Masochuticon #10.

The Pitch

by Holgate.

For some reason, the best ideas always come to me when I’m sharpening knives. Something about the rhythmic chk-chk-chk as the blades graze the whetstone, or the focus on knowing just when you’ve got a good edge: all of that seems to free my mind from everything else. Not the kind of thing you can get away with at work, obviously.

So there I was, in the kitchen, and I’m thinking about what else needs doing over the weekend, and it occurs to me: no clean clothes. Again. And there’s nothing I hate more than a shopping expedition, in spite of what you might have heard. The people and the noise and—oh, it just does my head in. And it’s not like I’m the kind of girl who lives for a trip to H&M on a Saturday afternoon. Ex-cuse me. Well, maybe a few times. But not for business, thank you. There are standards to maintain. A certain… shall we say, set of preconceptions? And the practicalities, of course. Still, you can understand the new breed that say, sod it, go with acrylic—a bit of Vanish on any tricky stains and you can just bung a load in the washer and never worry about it again. No need to hang it out on the balcony to dry, which can be a real giveaway if you live in an area like mine. (Those neighbours, such nosy bastards.)

No, polyester just doesn’t cut it. Looks cheap. And clings where you least want it. Freedom of movement, blah blah blah, but they do they ever mention static? It took ages for someone to let me in on it, but a few years ago I found a nice little place on a Soho backstreet that’s dedicated to the kind of stuff I wear: sheer, and black. It has to be black. That’s what the clients expect. Expensive? Oh yes. But they’re discreet, and they only take cash. My kind of people.

Oh, the things they have on the peg would amaze you. And no, I’m not telling you where it is: that’s my little secret. There were times in the past—well, you understand it’s all for their benefit, but it’s nice to have something that’s comfortable and flattering instead of being trussed up all the time. And that shop? They got it. You know how it is when the people behind the counter realise that you’re not a timewaster or some bloody amateur, and start talking shop? It took me six months to get to ‘well, we could always take that in a bit’. And a lot longer for ‘oh, we just got some new fabric in that you’ll adore’. And finally, when I was flush enough, they measured me up for custom orders. Just. Gorgeous. Light, breathable, clingy where you want cling, but never tight or restricting. And none of the chafing or noise you get with the cheap stuff rubbing on itself.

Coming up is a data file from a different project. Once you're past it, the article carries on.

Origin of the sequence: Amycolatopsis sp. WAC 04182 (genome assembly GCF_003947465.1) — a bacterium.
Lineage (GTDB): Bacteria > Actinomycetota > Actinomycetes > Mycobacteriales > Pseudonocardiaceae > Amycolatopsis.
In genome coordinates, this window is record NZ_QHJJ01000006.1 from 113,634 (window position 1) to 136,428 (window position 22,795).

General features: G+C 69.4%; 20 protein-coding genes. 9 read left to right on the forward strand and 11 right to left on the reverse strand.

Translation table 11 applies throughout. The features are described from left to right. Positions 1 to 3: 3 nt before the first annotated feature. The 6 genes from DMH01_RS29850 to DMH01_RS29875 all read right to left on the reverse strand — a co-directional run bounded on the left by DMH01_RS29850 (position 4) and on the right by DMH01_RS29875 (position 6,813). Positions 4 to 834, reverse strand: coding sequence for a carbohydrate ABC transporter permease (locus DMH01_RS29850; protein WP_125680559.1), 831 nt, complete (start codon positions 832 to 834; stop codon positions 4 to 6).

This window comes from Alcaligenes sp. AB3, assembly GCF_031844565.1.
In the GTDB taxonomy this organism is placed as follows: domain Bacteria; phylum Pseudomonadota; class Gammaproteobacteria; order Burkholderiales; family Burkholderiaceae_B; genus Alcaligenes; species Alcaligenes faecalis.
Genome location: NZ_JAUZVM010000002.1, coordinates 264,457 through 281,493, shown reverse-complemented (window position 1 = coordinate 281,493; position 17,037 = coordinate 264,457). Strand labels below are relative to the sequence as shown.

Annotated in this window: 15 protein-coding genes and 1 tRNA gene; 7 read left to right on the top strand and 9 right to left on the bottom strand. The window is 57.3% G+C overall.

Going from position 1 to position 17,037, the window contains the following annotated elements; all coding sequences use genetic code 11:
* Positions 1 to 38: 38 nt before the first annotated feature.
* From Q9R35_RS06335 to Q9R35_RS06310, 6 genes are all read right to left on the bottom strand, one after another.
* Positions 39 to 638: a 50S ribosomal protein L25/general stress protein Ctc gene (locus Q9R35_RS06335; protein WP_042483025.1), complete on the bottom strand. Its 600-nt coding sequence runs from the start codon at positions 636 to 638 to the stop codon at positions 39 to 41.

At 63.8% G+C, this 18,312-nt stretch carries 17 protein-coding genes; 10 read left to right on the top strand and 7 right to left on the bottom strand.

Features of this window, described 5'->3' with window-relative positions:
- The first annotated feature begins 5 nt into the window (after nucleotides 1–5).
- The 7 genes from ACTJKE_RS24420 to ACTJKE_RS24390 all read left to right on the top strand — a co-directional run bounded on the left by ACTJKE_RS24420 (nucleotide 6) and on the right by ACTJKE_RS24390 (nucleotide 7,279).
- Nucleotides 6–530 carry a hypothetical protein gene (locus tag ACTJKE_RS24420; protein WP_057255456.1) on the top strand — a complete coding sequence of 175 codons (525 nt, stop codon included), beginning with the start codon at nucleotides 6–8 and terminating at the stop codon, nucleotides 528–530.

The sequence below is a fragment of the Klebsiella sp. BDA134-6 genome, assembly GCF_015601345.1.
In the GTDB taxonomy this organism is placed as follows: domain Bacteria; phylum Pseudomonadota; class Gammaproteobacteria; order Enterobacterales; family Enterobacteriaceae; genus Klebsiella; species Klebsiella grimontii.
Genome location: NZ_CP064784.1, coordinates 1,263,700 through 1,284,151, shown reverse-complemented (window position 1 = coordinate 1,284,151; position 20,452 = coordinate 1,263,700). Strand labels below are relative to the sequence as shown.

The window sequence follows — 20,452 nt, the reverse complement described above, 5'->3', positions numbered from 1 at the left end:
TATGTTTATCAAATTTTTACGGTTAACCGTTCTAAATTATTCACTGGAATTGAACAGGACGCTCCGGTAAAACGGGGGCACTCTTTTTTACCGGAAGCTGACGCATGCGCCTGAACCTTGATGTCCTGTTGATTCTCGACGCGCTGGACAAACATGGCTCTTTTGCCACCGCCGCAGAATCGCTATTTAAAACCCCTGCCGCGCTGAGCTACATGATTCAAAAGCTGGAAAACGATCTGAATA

Oh, you’re blushing. That’s sweet.

Anyway, I was doing my taxes last year—yes, like everyone else—and I realised just how much I was spending there. Think of a number, double it, stick a few noughts on the end. And I was tempted to write it off as a business expense. But that much? Might as well grab a big felt tip and write ‘Taxman, pay me a visit’ across the form. Yes, I could afford it, but it felt such a waste to come away with something so beautiful and have to toss it after a messy job. Honestly, some people have no consideration: you can take all the precautions you like, but they’re just intent on leaving their mark on you. Makes you glad to see the back of them.

I tried hand-washing, but once something’s dried on, it’s a bastard to get off. And it’s not like I can stop what I’m doing and dab my front with cold water. Dry-cleaners? Yeah, I even got a tip from my little shop on where to go. Dropped off a few outfits, came back a week later, and the snooty bitch in charge—a right Jean Brodie, she was—she said ‘oh, I’m terribly sorry. We tried our best, but we really can’t do anything with those kind of organic stains.’ Organic stains. Tch. It’s not a dirty word, it’s dirty clothes. And there they were: three hand-fitted two-pieces that looked like they’d been through a shredder. Useless.

My bright idea, then. A custom valet service. Weekly pickup by courier, or all-day drop-off if you work irregular hours or don’t want some sweaty biker knocking on your door. Cleaning, stitching, alterations, the works. I’ve got cash in the bank, and there’s an location I have in mind, nice and out of the way. And it’s a way to ease out of the game and stay in it, if you get my drift. I’m not getting any younger—not that I’m past it, you understand, there’s still a few years in me yet. But the way I see it, there’s nothing sadder than someone who doesn’t know when to quit. If you show up for a client looking like their mum, it’s going to be thanks-but-no- thanks and straight out the door. Or worse, ‘do you know anyone younger?’ If that’s not a sign to pack it in, I don’t know what is.

I understand, it’s not your usual kind of proposal. But there’s a market waiting to be served, and plenty of growth potential. And even if I say so myself, I’ve got the reputation to bring in customers from day one.

Trust me on this: when you’re a ninja, it really is that hard to get your laundry done.

By Holgate, 19 April, 2006; direct link.